Coffee Effects

Fact or Fiction: Does Coffee Cure Hangovers?

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Most people don’t plan on having a head-pounding, crawl-back-under-the-covers, can’t-get-over-being-grumpy hangover the morning after a bit too much celebration.

It may not be until you are suffering from a hangover that you wonder how to cure it and whether coffee is part of the solution.

Causes of Hangovers
Scientific American notes that hangovers have been with us since fermented beverages were discovered in ancient times.

You may feel like it’s your head that takes the biggest beating during a hangover, but it’s your liver — the main body organ that breaks down the toxins in alcohol. The magazine explains that this is a time-consuming process, which eventually reduces the main toxin, acetaldehyde, into acetate and then into water and carbon dioxide.

Analyzing a 2010 study by Michael Oshinsky of Philadelphia’s Jefferson University, Scientific American says Oshinsky theorizes that acetate causes hangover headaches. Over-consumption of alcohol causes the body to accumulate an excess of acetate, a common human substance that also results from other bodily processes.

Another theory the magazine cites is based on the observation that barrel-aged alcohols seem to cause more hangover headaches. Researchers think that substances alcohol picks up during fermentation and aging in barrels — including an added dose of acetaldehyde and acetate as well as tannins and histamines — may make headaches more likely.

So can coffee provide and adrenal rush to the rescue?

The Coffee Cure — Fact or Fiction
Movies and novels often show people drinking coffee to overcome intoxication. But that’s mostly a big gulp of misinformation. Most scientific research shows that morning coffee increases alertness but doesn’t decrease inebriation.

However, Oshinsky’s study did show that coffee can play a positive role in taming a hangover headache, but only if it is consumed with aspirin or a nonsteroidal anti-inflammatory drug, such as ibuprofen.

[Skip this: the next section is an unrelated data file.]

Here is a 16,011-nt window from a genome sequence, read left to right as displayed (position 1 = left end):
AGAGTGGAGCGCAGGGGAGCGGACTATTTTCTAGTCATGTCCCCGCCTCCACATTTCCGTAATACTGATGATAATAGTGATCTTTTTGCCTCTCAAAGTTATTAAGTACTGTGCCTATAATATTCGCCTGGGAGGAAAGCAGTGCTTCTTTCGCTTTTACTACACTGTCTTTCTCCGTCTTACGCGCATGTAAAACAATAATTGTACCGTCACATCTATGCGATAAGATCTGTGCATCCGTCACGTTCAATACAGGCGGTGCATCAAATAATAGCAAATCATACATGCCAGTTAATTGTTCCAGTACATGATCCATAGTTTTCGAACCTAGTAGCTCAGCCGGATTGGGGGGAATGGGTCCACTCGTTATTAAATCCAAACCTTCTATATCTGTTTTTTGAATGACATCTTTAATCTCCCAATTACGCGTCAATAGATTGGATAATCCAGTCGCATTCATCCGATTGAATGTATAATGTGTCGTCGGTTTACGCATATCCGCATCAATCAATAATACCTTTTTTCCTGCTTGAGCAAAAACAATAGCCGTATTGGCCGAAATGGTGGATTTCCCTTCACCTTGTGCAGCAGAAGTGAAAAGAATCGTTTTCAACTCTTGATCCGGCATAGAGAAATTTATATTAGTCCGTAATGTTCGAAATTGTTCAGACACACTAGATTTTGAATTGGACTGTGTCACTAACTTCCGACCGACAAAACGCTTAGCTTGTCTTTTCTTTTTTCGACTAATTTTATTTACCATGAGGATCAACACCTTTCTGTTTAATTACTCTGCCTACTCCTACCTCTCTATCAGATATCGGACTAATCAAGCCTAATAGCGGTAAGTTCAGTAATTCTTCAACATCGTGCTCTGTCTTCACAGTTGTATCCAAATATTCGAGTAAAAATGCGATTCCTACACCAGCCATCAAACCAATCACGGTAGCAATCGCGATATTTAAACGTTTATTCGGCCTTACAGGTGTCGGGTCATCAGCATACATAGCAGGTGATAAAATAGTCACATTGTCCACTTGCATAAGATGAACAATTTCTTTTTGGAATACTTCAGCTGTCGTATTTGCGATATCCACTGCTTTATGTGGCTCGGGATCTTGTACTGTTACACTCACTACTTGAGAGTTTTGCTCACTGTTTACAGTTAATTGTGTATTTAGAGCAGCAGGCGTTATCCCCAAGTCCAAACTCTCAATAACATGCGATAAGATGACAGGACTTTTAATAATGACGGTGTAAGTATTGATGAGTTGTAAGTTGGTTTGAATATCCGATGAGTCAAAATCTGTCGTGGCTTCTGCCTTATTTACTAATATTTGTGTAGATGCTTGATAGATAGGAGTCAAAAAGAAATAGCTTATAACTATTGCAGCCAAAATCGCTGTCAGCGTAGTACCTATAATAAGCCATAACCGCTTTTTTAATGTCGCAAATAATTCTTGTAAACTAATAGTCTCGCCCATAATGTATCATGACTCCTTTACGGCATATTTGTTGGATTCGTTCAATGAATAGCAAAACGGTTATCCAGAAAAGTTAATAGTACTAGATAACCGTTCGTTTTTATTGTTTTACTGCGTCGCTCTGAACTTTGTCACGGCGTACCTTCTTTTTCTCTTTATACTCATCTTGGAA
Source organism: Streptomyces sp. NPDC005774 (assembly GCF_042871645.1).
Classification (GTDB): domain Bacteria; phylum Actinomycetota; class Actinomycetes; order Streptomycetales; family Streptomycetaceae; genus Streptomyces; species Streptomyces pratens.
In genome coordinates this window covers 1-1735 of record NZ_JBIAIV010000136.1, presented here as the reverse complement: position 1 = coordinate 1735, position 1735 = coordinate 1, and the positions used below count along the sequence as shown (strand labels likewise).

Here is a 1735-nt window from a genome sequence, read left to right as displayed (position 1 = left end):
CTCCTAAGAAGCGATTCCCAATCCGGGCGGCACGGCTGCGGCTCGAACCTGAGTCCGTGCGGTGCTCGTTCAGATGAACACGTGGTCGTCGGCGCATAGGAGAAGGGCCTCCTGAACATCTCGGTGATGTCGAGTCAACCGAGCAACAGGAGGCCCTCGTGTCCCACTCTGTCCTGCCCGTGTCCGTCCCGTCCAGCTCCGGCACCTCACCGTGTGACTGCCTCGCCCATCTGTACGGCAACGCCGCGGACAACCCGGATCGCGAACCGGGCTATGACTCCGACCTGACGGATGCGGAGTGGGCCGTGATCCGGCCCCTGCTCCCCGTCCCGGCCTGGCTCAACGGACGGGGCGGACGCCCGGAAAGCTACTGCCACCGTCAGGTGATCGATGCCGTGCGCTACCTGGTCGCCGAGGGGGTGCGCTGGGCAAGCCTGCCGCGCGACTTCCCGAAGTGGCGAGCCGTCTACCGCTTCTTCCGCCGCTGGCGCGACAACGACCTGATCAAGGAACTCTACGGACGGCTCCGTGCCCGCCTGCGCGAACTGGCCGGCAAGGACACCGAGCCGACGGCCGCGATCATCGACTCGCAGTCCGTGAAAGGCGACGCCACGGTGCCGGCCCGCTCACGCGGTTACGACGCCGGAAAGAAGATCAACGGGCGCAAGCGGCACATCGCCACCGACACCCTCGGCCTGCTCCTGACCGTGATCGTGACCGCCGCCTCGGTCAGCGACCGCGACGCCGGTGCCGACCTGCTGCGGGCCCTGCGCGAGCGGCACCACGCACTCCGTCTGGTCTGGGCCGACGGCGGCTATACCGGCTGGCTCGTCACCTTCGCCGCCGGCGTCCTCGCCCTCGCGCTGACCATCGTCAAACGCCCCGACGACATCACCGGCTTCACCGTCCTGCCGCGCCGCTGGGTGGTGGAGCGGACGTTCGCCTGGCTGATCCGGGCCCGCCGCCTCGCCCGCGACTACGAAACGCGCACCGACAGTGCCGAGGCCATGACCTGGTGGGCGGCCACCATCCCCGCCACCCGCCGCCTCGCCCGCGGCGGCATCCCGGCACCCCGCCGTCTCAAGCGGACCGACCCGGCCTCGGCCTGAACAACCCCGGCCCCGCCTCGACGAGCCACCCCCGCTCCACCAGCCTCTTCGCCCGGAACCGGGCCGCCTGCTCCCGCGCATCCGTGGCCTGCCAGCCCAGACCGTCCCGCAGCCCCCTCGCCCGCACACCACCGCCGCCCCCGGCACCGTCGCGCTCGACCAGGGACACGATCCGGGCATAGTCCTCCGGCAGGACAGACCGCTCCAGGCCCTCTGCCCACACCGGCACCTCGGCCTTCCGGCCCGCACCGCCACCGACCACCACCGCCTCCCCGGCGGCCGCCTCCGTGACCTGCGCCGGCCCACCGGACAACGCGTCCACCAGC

Unfortunately, this combination is problematic because both substances can cause a stomachache by increasing digestive acid. So make sure you drink lots of water with them. Also, drinking plenty of water is necessary, because both alcohol and coffee cause dehydration by constricting blood vessels and making you pee copiously.

Another consideration, CNN News says, is that if you regularly drink coffee in the morning, skipping it may add a caffeine-withdrawal headache to your woes. Instead, drink caffeine in moderation.

As to water, don’t expect that downing major quantities will avert a hangover. It doesn’t, according to a 2015 pair of studies in the Netherlands and Canada that also shed doubt on folk remedies such as eating fatty foods and heavy breakfasts.

Both studies, which focused on college students, concluded that the only sure prevention for a hangover is to limit alcohol consumption.

What to Do?
So if coffee alone won’t rescue you and if your will power is weak when socializing involves alcohol, what can you do to lessen the potential for a hangover?

Australia may have discovered a preventive measure this past summer. Its Commonwealth Scientific and Industrial Research Organization reports that consuming pear juice before drinking wine, beer and other spirits may decrease blood alcohol.

If you fail to start your evening with pear juice, all hope of recovering from a hangover isn’t lost. And it may not be bleak if you have coffee but no aspirin or ibuprofen to go with it. The key may be to keep certain kinds of soft drinks on hand.

Scientific American’s report also talks about a 2013 study from China’s Sun Yat-Sen University, which found that a beverage called Xue bi speeds breakdown of alcohol toxins due to containing taurine.  It’s a common soda additive that is also in Sprite and Seven-Up.

No soda in your fridge? Soldier on, but take the bus to work.

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